"We are driven by only one great question -- how can Southern Baptists be most faithful in reaching people for Jesus. Our concern is not public relations, politics, positioning or personal agendas," Draper said in October. "We must ask ourselves constantly if there is anything that would help us to reach more people, plant more churches, and penetrate lostness here in the United States and around the world as we seek to fulfill the Great Commission."
Draper also said the task force understands its charge is limited to reporting back to Wright and that no one believed the word "Baptist" should be removed from the convention's name.
The full text of Draper's statement follows:
"The Task Force appointed by President Bryant Wright to study the possibility of changing the name of the Southern Baptist Convention met on Dec. 7th in Atlanta, GA. Every member was represented in this important meeting. Again, I was impressed with the seriousness of the group as we discussed vital issues related to this issue and the openness to discuss every aspect of the assignment given to us. There was a unanimity both in the discussions and in the decisions we made.
"We will have recommendations with full explanation and rationale at the Executive Committee [meeting] in February so all Southern Baptists can understand how we arrived at our conclusions. Several of the Task Force members will share in the presentation at the request of President Wright during his time to speak to the Executive Committee on Monday night, Feb. 20th. We are excited to make these recommendations believing that we have come to decisions that will please the Father and greatly strengthen our ability to reach more people with the Gospel of our Lord Jesus Christ. From the beginning we have desired only to discern God's will in this matter.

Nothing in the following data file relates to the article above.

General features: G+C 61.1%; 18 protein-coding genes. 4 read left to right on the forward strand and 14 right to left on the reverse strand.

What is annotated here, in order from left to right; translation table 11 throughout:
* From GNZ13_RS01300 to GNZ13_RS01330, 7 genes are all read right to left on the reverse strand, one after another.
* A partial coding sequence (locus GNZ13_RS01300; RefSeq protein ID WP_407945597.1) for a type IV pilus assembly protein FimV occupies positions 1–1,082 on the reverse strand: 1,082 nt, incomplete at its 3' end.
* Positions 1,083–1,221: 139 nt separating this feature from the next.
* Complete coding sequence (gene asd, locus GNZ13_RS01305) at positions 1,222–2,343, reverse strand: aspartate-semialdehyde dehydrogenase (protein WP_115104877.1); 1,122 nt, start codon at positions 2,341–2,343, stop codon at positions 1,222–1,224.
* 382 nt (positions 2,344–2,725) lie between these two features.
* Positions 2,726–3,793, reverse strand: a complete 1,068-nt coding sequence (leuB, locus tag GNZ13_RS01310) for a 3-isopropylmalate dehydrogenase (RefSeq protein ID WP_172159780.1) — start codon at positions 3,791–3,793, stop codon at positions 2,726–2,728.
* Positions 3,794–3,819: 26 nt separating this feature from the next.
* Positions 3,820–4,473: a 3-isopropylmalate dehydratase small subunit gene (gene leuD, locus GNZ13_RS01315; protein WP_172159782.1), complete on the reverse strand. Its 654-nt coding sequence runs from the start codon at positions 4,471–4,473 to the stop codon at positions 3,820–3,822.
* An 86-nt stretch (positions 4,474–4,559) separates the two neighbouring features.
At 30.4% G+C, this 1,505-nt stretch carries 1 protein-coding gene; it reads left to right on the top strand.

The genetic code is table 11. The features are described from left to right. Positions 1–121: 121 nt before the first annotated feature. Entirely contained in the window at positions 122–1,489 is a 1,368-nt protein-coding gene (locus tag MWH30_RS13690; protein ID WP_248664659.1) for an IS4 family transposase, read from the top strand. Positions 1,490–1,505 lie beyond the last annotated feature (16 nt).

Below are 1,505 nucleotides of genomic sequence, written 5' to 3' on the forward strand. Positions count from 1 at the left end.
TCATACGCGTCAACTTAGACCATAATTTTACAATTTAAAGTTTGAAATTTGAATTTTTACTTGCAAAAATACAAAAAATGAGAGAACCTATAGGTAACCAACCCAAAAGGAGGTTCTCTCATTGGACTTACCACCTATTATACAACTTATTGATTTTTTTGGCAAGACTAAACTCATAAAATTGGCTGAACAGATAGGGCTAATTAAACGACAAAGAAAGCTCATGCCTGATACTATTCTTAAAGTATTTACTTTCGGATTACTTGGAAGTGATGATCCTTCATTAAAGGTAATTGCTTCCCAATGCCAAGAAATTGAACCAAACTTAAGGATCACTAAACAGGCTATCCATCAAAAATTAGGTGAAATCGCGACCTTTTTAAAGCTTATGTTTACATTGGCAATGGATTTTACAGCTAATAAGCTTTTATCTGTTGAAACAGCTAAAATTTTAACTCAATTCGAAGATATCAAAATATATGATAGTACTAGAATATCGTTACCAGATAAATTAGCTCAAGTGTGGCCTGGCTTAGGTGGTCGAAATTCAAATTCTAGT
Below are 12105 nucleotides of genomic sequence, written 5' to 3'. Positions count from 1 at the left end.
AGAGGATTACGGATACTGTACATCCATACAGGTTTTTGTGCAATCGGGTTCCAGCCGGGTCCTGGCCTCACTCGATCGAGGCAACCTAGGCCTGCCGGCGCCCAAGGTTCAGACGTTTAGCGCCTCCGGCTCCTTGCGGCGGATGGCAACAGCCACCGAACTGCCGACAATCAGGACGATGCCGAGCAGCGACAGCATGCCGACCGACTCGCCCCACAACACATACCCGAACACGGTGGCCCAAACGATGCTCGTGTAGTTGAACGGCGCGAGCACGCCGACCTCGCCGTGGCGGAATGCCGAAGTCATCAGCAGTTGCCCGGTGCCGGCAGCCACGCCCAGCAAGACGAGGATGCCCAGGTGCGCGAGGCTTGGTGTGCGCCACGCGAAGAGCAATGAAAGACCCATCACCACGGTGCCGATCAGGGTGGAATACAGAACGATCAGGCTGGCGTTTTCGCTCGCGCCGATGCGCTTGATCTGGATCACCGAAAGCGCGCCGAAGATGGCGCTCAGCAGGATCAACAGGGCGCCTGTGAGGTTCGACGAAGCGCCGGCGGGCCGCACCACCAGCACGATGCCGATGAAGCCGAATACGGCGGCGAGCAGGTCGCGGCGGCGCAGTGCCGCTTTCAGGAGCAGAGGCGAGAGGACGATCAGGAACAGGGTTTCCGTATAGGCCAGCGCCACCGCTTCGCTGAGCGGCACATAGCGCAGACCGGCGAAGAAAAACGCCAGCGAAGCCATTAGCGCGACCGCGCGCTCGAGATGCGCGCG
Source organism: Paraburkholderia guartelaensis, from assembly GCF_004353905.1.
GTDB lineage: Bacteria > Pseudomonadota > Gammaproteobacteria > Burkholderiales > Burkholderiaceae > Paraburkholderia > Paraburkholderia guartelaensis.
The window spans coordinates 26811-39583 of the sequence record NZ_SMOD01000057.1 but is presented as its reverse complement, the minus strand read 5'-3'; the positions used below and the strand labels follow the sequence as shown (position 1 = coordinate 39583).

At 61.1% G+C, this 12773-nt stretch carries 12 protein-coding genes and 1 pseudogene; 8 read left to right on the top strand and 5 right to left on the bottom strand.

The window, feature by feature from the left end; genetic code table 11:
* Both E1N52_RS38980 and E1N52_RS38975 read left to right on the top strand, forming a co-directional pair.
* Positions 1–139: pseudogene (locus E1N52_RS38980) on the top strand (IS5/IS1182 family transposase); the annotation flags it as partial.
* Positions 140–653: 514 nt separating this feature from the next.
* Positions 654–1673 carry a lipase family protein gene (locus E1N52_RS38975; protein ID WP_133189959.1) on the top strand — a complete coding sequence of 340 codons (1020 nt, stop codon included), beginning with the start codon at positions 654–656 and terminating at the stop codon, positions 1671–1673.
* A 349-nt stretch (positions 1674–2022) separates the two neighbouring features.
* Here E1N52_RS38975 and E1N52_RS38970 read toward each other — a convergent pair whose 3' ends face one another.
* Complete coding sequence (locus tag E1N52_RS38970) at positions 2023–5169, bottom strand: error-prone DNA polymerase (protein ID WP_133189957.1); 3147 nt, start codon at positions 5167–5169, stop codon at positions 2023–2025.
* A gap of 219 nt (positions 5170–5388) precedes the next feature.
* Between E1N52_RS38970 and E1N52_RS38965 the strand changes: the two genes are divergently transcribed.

"Thank you for your prayers for us during this journey. We wrapped our meeting in prayer and could feel the prayers of Southern Baptists for us in this endeavor.
"LifeWay Christian Resources"
Task Force members, in addition to Draper as chairman, are:
-- Michael Allen, pastor of Uptown Baptist Church in Chicago;
-- Marshall Blalock, pastor of First Baptist Church in Charleston, S.C.;
-- David Dockery, president of Union University in Jackson, Tenn.;
-- Tom Elliff, president of the International Mission Board;
-- Kevin Ezell, president of the North American Mission Board;
-- Ken Fentress, pastor of Montrose Baptist Church in Rockville, Md.;
-- Micah Fries, pastor of Frederick Boulevard Baptist Church in St. Joseph, Mo.;
-- Aaron Harvie, pastor of Riverside Community Church in Horsham, Penn.;
-- Susie Hawkins, speaker, Bible study teacher and missions volunteer from Dallas;
-- Fred Hewett, executive director of the Montana Southern Baptist Convention;
-- Cathy Horner, Bible teacher and pastor's wife from Providence Baptist Church in Raleigh, N.C.;
-- Benny Jo, pastor of HANA Korean Baptist Church in Las Vegas, Nev.;
-- Albert Mohler Jr., president of Southern Baptist Theological Seminary in Louisville, Ky.;
-- Paige Patterson, president of Southwestern Baptist Theological Seminary in Fort Worth, Texas;
-- Bobby Sena, church development specialist with the Church Starting Network;
-- Roger Spradlin, co-pastor of Valley Baptist Church in Bakersfield, Calif., and chairman of the SBC Executive Committee;
-- John Sullivan, executive director-treasurer of the Florida Baptist Convention;
-- Jay Wolf, pastor of First Baptist Church in Montgomery, Ala.
Erin Roach is assistant editor of Baptist Press.